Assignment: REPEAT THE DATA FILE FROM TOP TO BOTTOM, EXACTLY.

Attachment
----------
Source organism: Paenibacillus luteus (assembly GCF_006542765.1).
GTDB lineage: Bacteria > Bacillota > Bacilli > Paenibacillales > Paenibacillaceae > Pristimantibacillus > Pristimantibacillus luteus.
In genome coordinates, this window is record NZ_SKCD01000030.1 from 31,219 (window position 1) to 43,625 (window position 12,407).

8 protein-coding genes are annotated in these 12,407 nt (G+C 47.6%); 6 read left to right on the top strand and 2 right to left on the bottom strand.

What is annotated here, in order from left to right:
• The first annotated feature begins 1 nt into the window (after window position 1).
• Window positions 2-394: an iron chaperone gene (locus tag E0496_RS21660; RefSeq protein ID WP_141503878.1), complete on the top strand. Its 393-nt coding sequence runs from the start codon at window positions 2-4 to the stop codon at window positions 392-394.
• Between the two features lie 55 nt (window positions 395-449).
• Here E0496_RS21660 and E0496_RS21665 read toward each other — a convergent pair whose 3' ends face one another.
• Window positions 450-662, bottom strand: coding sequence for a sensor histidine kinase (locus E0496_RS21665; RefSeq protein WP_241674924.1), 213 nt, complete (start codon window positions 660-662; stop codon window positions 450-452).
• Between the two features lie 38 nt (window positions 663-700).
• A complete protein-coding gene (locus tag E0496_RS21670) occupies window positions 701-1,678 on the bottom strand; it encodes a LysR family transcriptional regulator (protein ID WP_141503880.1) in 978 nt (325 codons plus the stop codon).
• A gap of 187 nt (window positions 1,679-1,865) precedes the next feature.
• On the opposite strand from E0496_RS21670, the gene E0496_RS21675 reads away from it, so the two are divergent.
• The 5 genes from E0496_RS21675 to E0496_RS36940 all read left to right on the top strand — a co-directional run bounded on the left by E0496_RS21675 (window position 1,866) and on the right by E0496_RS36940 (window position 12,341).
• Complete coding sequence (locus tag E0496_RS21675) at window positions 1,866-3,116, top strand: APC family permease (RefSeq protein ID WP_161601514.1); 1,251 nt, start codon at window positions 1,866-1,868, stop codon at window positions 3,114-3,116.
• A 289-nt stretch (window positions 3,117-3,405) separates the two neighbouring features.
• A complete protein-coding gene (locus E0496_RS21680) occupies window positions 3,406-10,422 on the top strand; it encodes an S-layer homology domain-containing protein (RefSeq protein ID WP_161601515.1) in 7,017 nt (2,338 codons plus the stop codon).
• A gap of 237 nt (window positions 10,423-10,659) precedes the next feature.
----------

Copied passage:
Source organism: Paenibacillus luteus (assembly GCF_006542765.1).
GTDB lineage: Bacteria > Bacillota > Bacilli > Paenibacillales > Paenibacillaceae > Pristimantibacillus > Pristimantibacillus luteus.
In genome coordinates, this window is record NZ_SKCD01000030.1 from 31,219 (window position 1) to 43,625 (window position 12,407).

8 protein-coding genes are annotated in these 12,407 nt (G+C 47.6%); 6 read left to right on the top strand and 2 right to left on the bottom strand.

What is annotated here, in order from left to right:
• The first annotated feature begins 1 nt into the window (after window position 1).
• Window positions 2-394: an iron chaperone gene (locus tag E0496_RS21660; RefSeq protein ID WP_141503878.1), complete on the top strand. Its 393-nt coding sequence runs from the start codon at window positions 2-4 to the stop codon at window positions 392-394.
• Between the two features lie 55 nt (window positions 395-449).
• Here E0496_RS21660 and E0496_RS21665 read toward each other — a convergent pair whose 3' ends face one another.
• Window positions 450-662, bottom strand: coding sequence for a sensor histidine kinase (locus E0496_RS21665; RefSeq protein WP_241674924.1), 213 nt, complete (start codon window positions 660-662; stop codon window positions 450-452).
• Between the two features lie 38 nt (window positions 663-700).
• A complete protein-coding gene (locus tag E0496_RS21670) occupies window positions 701-1,678 on the bottom strand; it encodes a LysR family transcriptional regulator (protein ID WP_141503880.1) in 978 nt (325 codons plus the stop codon).
• A gap of 187 nt (window positions 1,679-1,865) precedes the next feature.
• On the opposite strand from E0496_RS21670, the gene E0496_RS21675 reads away from it, so the two are divergent.
• The 5 genes from E0496_RS21675 to E0496_RS36940 all read left to right on the top strand — a co-directional run bounded on the left by E0496_RS21675 (window position 1,866) and on the right by E0496_RS36940 (window position 12,341).
• Complete coding sequence (locus tag E0496_RS21675) at window positions 1,866-3,116, top strand: APC family permease (RefSeq protein ID WP_161601514.1); 1,251 nt, start codon at window positions 1,866-1,868, stop codon at window positions 3,114-3,116.
• A 289-nt stretch (window positions 3,117-3,405) separates the two neighbouring features.
• A complete protein-coding gene (locus E0496_RS21680) occupies window positions 3,406-10,422 on the top strand; it encodes an S-layer homology domain-containing protein (RefSeq protein ID WP_161601515.1) in 7,017 nt (2,338 codons plus the stop codon).
• A gap of 237 nt (window positions 10,423-10,659) precedes the next feature.